Sunday, November 22, 2015


November 23, 2015
By Arthur H. Gunther III
     The perch that I sit on — and most of my readers, too — is in the lower part of New York State, in the geographically smallest county — Rockland — but it is close to New York City and has since its beginning as a section of Orange County included diverse peoples. So, its views have long been mixed, for long periods conservative, even rightist, then liberal but now largely in-between.  It is a go-to-work, take-care-of-the lawn, keep-it-peaceful perch that is as much Americana as the down-home folk in North Carolina or the casual men, women and children in California, or the stand-up-straight people in Vermont. Or anyone, anywhere in this beautiful, mixed  USA. Long live the diverse nation.
     The one thing we don’t have on our perch is fear, and that is not the case anywhere else in America. It isn't us. There aren’t many who would agree with trampling on constitutional rights because of terrorism, for to do so is to bring obvious victory to those idiots. Be careful, be prudent, but follow the principles of this democracy. Otherwise, there is no democracy. 
     In the end, terrorism will be defeated by what it is not: tolerance, equality of opportunity, caring for others, not by lockdown, reading of mail, suspending of civil rights, suspicion of your neighbors and foreigners. That was Hitler’s way, not ours.
     I can think of no better response to fear, which seems the menu of the day following the dreadful attacks in Paris, and that is the masterful speech given in the depths of the Great Depression by newly inaugurated President Franklin D. Roosevelt.
     As he said on March 4, 1933:  “ … This is preeminently the time to speak the truth, the whole truth, frankly and boldly. Nor need we shrink from honestly facing conditions in our country today. This great Nation will endure as it has endured, will revive and will prosper. So, first of all, let me assert my firm belief that the only thing we have to fear is fear itself—nameless, unreasoning, unjustified terror which paralyzes needed efforts to convert retreat into advance. In every dark hour of our national life a leadership of frankness and vigor has met with that understanding and support of the people themselves which is essential to victory. I am convinced that you will again give that support to leadership in these critical days. …”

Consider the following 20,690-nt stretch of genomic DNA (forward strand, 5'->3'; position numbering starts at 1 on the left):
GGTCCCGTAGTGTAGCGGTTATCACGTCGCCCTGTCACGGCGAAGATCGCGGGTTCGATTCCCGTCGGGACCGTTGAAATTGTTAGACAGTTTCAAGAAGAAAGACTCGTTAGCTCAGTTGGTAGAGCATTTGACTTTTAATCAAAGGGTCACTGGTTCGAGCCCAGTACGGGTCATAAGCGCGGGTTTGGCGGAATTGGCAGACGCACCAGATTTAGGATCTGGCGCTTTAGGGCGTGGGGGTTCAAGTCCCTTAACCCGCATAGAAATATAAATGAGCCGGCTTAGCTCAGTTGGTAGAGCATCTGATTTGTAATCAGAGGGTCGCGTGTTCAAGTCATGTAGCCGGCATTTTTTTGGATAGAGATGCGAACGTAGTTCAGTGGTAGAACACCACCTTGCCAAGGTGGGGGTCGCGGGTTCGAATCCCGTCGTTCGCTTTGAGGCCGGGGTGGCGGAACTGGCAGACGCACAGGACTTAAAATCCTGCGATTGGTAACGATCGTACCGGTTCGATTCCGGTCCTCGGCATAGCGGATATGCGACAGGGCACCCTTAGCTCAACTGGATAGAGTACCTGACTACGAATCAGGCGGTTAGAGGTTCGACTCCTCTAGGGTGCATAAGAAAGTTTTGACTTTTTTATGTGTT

While the president was referring to the economic crisis, the implication was that the very government put forth by the Founders, obtained by the sacrifices of the Revolutionary War, reaffirmed by the Civil War and earned by settlers of all persuasions in the cities and in the countryside since 1776, was on the rocks and that fear could shipwreck the ship of state. There were sinister forces that wished that, even then.
     Today’s terrorism is so sophisticated that a single line of battle cannot be drawn, and it will require an international effort -- not one nation -- to marshal many forms of combat. All must carry the flag of battle, together. The banner must proclaim: “DO NOT LET FEAR WIN.”
     The writer is a retired newspaperman who can be reached via    

Sunday, November 15, 2015


November 16, 2015
By Arthur H. Gunther III
 It had to be pre-World War I when the Edward Hopper House in Nyack, N.Y., still had no hot water, relying instead on a rubber tube connected from a gas jet in the bathroom wall to a small bunsen burner. Water for shaving, washing-up was heated in that way. As the late Yogi Berra said, deja-vu happens “all over again,”  and that was my experience yesterday at the birthplace of the foremost American realist painter.
     Serving among the many volunteers over the decades since the house was rescued from tear-down by concerned Nyackers and others, I was working in the 1894 bath on small electrical repair. When the original home was built by Hopper’s grandfather in 1858, bathroom facilities were non-existent, as was the norm. In the early 1880s, just after Hopper’s birth in 1882, a series of renovations brought a first- and second-floor addition, and that included the first bath. 
     The original clawfoot tub and marble sink are still there. Most likely there was no true hot water in 1894 unless the just-added kitchen had a small boiler and hot water heater attached in a Rube Goldberg-like piping setup from the wood stove.